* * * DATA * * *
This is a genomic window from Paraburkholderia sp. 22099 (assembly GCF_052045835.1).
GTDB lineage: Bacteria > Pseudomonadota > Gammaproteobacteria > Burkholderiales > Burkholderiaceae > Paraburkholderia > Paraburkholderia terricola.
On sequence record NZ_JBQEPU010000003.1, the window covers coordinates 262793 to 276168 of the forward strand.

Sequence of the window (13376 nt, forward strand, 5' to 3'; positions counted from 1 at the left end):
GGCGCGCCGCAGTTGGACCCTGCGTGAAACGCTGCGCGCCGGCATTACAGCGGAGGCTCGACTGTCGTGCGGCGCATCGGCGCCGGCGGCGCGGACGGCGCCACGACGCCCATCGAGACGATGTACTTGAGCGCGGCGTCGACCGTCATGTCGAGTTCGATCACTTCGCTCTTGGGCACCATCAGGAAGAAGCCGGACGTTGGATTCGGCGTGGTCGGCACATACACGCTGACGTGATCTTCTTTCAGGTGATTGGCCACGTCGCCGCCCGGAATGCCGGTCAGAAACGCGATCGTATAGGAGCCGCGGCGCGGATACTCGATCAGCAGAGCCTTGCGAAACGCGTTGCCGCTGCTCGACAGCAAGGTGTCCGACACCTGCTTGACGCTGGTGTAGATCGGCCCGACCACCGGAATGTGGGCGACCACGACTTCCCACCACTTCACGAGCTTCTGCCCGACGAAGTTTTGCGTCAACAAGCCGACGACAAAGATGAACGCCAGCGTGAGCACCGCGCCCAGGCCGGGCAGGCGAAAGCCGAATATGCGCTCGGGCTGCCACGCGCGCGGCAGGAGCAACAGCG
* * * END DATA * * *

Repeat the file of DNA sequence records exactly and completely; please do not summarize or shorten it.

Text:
This is a genomic window from Paraburkholderia sp. 22099 (assembly GCF_052045835.1).
GTDB lineage: Bacteria > Pseudomonadota > Gammaproteobacteria > Burkholderiales > Burkholderiaceae > Paraburkholderia > Paraburkholderia terricola.
On sequence record NZ_JBQEPU010000003.1, the window covers coordinates 262793 to 276168 of the forward strand.

Sequence of the window (13376 nt, forward strand, 5' to 3'; positions counted from 1 at the left end):
GGCGCGCCGCAGTTGGACCCTGCGTGAAACGCTGCGCGCCGGCATTACAGCGGAGGCTCGACTGTCGTGCGGCGCATCGGCGCCGGCGGCGCGGACGGCGCCACGACGCCCATCGAGACGATGTACTTGAGCGCGGCGTCGACCGTCATGTCGAGTTCGATCACTTCGCTCTTGGGCACCATCAGGAAGAAGCCGGACGTTGGATTCGGCGTGGTCGGCACATACACGCTGACGTGATCTTCTTTCAGGTGATTGGCCACGTCGCCGCCCGGAATGCCGGTCAGAAACGCGATCGTATAGGAGCCGCGGCGCGGATACTCGATCAGCAGAGCCTTGCGAAACGCGTTGCCGCTGCTCGACAGCAAGGTGTCCGACACCTGCTTGACGCTGGTGTAGATCGGCCCGACCACCGGAATGTGGGCGACCACGACTTCCCACCACTTCACGAGCTTCTGCCCGACGAAGTTTTGCGTCAACAAGCCGACGACAAAGATGAACGCCAGCGTGAGCACCGCGCCCAGGCCGGGCAGGCGAAAGCCGAATATGCGCTCGGGCTGCCACGCGCGCGGCAGGAGCAACAGCG